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Author Zone - Readers Welcome! > Flashbacks in a story

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message 1: by ✿Claire✿ (new)

✿Claire✿ (clairelm) | 3055 comments I'm getting back into writing again, I'm determined to get something I've started at least nearly finished this year! One of the ideas I'm toying with for one of my stories is flashbacks, probably starting about a third of the way through the book, to link with what the main characters are discovering.
Do they work? Or is it a terrible idea? Should I leave the explanations of what they discover just to what is written in the files they discover? Any help or ideas would be appreciated, thank you :)


Michael Cargill Cargill (michaelcargill) | 2998 comments There is nothing inherently good or bad about using flashbacks. If it helps to develop your characters, then it's fine.


message 3: by David (new)

David Staniforth (davidstaniforth) | 7939 comments I agree with Michael. In theory, anything works, it's a matter of how well it is handled.


message 4: by Jim (new)

Jim | 21932 comments yes it's purely a matter of technique and how you do it.
I think they got a bad name in film because they were often over done and confusing :-)


message 5: by Kath (new)

Kath Middleton | 25063 comments I'm reading a book now with flashbacks. It's a good story and well written so I'm enjoying them.


message 6: by Jim (new)

Jim | 21932 comments It's when you read a book and end up having flashbacks that you start to worry :-)


Michael Cargill Cargill (michaelcargill) | 2998 comments I'm well known for flashing my backside.


Gingerlily - The Full Wild | 36808 comments Flash-backs are fine. Its when you start in on flash-forwards or flash-sideways that you have to be careful...


T4bsF (Call me Flo) (time4bedsaidflorence) Michael Cargill wrote: "I'm well known for flashing my backside."

OOOOh errrrrr Matron!!!


message 10: by Michael Cargill (new)

Michael Cargill Cargill (michaelcargill) | 2998 comments My glutes are fantastic.


T4bsF (Call me Flo) (time4bedsaidflorence) .......are they bedecked with fairy lights?


message 12: by Elizabeth (new)

Elizabeth White | 2067 comments Trying desperately not to laugh...

Seriously, I think you can get to a point where there is so much back-story, that you either have to use flashbacks or write a prequel or three.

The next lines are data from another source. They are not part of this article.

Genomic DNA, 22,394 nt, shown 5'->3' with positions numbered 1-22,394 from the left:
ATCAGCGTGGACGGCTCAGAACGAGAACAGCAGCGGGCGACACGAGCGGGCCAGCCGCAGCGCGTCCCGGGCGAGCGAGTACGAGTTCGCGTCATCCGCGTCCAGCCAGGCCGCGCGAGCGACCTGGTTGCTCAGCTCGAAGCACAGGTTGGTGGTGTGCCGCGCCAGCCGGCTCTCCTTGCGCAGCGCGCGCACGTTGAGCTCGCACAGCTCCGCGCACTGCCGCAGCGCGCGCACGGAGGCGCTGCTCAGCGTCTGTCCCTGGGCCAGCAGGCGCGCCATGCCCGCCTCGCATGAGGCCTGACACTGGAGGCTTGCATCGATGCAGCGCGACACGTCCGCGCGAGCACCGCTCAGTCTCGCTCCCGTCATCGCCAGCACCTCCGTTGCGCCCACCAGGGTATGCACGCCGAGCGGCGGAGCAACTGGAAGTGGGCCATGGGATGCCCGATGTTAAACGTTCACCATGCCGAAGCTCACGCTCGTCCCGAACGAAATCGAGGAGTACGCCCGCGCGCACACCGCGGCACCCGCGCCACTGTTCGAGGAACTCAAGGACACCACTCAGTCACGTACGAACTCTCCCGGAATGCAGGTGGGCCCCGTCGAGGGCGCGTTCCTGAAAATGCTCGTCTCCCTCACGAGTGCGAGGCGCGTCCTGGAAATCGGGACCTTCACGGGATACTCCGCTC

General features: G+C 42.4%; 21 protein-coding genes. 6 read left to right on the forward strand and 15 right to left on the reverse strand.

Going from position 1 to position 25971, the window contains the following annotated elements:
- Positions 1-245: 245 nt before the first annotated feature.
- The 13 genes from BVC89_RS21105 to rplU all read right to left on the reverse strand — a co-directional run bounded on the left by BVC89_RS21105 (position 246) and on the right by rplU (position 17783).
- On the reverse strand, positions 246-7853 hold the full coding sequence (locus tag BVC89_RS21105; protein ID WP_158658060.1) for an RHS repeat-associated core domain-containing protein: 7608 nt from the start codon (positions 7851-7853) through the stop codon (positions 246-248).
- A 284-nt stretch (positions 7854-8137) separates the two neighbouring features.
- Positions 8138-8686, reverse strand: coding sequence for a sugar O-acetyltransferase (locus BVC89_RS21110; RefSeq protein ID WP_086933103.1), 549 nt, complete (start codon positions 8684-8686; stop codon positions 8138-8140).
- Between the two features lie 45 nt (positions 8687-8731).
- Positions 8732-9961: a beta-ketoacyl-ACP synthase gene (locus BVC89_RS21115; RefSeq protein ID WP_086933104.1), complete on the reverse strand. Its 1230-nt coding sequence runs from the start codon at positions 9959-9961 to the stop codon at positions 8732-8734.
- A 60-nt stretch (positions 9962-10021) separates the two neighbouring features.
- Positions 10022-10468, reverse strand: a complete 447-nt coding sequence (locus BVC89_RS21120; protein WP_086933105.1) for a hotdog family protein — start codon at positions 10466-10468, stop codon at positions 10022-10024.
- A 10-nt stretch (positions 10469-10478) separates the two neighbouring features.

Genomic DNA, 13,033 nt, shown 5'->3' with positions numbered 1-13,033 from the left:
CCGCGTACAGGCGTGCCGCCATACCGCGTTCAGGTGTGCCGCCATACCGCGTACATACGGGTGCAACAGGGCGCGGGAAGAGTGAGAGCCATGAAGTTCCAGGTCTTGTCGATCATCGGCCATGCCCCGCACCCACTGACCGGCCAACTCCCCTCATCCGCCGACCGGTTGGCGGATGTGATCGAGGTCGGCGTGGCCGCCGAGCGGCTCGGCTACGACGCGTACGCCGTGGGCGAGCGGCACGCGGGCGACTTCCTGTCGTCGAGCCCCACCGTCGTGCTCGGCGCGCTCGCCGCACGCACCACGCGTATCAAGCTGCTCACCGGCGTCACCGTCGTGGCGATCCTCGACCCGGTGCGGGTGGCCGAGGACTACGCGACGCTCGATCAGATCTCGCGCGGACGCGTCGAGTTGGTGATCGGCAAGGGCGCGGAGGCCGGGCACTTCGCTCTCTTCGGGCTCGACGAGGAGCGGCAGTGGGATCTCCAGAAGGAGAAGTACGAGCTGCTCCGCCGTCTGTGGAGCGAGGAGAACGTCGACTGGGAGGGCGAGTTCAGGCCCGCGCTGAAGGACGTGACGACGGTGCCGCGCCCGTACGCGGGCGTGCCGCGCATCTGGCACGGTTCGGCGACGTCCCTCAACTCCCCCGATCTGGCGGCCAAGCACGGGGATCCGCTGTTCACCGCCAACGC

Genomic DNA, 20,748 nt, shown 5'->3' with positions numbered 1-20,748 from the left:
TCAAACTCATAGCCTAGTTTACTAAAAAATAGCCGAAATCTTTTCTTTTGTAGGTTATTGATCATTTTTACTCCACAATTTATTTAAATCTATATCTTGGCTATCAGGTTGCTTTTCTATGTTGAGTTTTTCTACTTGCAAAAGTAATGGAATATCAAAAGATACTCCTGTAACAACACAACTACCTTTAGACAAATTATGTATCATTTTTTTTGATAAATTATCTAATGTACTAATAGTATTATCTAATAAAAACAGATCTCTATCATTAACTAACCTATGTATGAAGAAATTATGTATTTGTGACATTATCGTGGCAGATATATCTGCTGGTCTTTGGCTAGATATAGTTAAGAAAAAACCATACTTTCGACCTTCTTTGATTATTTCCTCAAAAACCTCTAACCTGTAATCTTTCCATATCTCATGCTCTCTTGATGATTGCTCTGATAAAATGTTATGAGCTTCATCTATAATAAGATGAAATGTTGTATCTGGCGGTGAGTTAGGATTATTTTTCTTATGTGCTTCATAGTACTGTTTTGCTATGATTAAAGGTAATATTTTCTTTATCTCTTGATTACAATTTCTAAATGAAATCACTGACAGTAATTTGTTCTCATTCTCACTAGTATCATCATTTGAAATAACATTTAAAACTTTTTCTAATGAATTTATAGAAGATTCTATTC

message 13: by ✿Claire✿ (new)

✿Claire✿ (clairelm) | 3055 comments Oh dear, it's amazing where threads can end up!!!
But thank you everyone, I was thinking of using them to illustrate the information the characters find, otherwise it'll be a lot of reading of texts they discover. So I'll give it a go and see what happens.


T4bsF (Call me Flo) (time4bedsaidflorence) Good luck - however you decide to handle it x


message 15: by Jan (new)

Jan Hurst-Nicholson (janhurst-nicholson) | 360 comments Flashbacks have to be handled carefully. A quick poll of readers will tell you that most don't care for flashbacks.
A story should begin with action, so with one of my books I began with the action of the MC beginning a new job, and then showed a flashback of how he got the job. I had another flashback in the final chapters. A reviewer gave me 4 stars but warned readers that it was a 'back to front story' and the end was at the beginning, which it wasn't at all. Sales sort of fell off after that. (I wouldn't read a story with the end at the beginning!)
I then edited the story to make the first flashback a separate chapter, and I took out the flashback at the end.
But the review still sits there and I feel it is hurting sales - so be wary of flashbacks.


message 16: by Will (new)

Will Once (willonce) | 4053 comments Late to the party, but here's my three pennorth...

Flashbacks, if done well, can be great. But they're one of a number of techniques which can often be done badly, along with prologues, multiple points of view, mixing tenses.

New writers often reach for these techniques because they think it will help them to stand out. Unfortunately, it can just leave them looking like new writers.

The usual advice is "use with caution".


message 17: by Joanna (new)

Joanna Elm | 9 comments If you adhere to the suggestion that you should start your novel "in media res" that is, at an exciting point, then you will surely always have some length of flashback to explain how your characters got to that point. You may be able to explain it all in dialog, but that's more difficult to do than a well-written flashback.
Also just consider : Did reams of flashback (in the form of a diary) hurt the sales of Gillian Flynn's "Gone Girl ?"


message 18: by Billy (new)

Billy McLaughlin | 3 comments I didn't use flashbacks in my book but I used hallucinations to infer what had previously taken place. The images were suggestive of what had gone on to lead the reader to the truth rather than telling them what the physical exchanges were. I hope that makes sense.


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